Algae are among the oldest life forms in the world. The term "algae" refers to the various eukaryotic organisms which thrive in water and naturally carry out photosynthesis. Algae can be found almost anywhere in the world, in both fresh and salt water. They are an integral part of the cuisine of many cultures due to their compelling taste and valuable properties. Other well-known varieties include nori, spirulina and ecklonia.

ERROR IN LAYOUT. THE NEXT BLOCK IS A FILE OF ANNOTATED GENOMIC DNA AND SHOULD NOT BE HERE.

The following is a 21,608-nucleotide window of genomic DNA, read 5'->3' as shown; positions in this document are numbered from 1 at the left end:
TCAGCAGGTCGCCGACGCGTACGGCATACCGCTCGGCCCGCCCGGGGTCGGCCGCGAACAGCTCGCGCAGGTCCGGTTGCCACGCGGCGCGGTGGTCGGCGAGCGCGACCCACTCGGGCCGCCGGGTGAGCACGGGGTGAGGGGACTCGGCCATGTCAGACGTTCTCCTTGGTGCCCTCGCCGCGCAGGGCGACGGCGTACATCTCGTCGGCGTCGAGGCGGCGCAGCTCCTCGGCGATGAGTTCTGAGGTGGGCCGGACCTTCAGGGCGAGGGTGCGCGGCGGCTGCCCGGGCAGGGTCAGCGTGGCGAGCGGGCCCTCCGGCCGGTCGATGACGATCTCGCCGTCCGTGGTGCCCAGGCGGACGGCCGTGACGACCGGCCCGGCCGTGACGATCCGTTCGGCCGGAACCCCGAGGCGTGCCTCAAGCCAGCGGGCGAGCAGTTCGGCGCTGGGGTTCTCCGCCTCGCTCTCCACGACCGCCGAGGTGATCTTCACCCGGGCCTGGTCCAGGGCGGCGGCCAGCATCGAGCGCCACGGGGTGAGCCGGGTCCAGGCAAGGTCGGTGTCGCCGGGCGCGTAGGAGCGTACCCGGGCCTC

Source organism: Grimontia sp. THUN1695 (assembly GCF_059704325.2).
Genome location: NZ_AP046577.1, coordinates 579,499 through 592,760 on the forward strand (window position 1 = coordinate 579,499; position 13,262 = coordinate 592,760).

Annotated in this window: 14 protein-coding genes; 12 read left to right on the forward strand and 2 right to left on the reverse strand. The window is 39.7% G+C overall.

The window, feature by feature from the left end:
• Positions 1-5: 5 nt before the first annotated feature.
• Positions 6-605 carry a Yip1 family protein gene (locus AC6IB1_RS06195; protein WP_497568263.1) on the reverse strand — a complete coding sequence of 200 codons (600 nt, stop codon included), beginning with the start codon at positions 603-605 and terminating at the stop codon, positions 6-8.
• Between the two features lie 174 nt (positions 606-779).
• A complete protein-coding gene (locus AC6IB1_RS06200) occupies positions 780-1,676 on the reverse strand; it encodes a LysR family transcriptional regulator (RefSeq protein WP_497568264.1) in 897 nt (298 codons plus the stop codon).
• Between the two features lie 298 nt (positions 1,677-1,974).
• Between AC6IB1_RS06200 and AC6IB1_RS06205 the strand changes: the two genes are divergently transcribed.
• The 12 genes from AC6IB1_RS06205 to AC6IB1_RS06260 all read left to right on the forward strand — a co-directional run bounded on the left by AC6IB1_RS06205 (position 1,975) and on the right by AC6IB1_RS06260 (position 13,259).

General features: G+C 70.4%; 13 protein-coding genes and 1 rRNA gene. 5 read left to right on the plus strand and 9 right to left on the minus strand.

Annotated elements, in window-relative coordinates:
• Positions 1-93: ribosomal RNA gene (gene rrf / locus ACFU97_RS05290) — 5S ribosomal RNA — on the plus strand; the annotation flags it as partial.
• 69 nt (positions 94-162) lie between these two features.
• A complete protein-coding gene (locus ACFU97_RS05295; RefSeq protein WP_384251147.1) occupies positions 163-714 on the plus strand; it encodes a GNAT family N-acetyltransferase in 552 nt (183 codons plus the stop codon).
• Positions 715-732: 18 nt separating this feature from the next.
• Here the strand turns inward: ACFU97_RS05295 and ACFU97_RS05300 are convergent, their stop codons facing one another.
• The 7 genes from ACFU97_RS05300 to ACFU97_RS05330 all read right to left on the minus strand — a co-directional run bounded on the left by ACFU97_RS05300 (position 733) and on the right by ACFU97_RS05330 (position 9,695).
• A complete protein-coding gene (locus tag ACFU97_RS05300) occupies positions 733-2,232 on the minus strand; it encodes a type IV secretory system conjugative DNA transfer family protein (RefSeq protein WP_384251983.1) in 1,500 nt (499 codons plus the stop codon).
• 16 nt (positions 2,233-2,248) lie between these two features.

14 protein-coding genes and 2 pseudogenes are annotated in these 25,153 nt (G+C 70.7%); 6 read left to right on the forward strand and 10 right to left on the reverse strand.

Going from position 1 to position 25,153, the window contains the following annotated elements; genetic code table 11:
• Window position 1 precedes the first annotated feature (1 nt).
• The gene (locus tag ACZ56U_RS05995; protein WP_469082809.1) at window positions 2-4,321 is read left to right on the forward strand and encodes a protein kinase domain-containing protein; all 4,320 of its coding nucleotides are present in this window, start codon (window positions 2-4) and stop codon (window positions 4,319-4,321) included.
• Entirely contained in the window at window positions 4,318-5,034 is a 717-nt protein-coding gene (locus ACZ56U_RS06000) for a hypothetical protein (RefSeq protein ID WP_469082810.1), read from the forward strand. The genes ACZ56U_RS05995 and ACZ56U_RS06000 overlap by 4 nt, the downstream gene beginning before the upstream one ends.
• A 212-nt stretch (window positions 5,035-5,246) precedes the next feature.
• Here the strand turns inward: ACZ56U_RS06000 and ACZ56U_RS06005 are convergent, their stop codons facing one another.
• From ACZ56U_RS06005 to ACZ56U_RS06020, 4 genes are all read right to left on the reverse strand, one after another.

A type of freshwater microalgae, chlorella is one of the oldest life forms on earth. The unicellular eucaryote, only 5–10μm in size, has a spherical shape and an exceptionally high chlorophyll content. Its particularly strong cell walls contain hemicellulose, which offers the cell stability. Chlorella has an extraordinarily fast reproduction rate, with every cell division taking only 16–20 hours. The chlorella growth factor (CGF) contained in the cell nucleus accounts for this high rate. CGF is a unique complex first isolated in the 1950s by Dr. Fujimaki, consisting of nucleic acids, nutrients, amino acids, peptides and polysaccharides. Chlorella's unique nutrient profile, its high protein content and its valuable secondary phytochemicals make it an interesting superfood.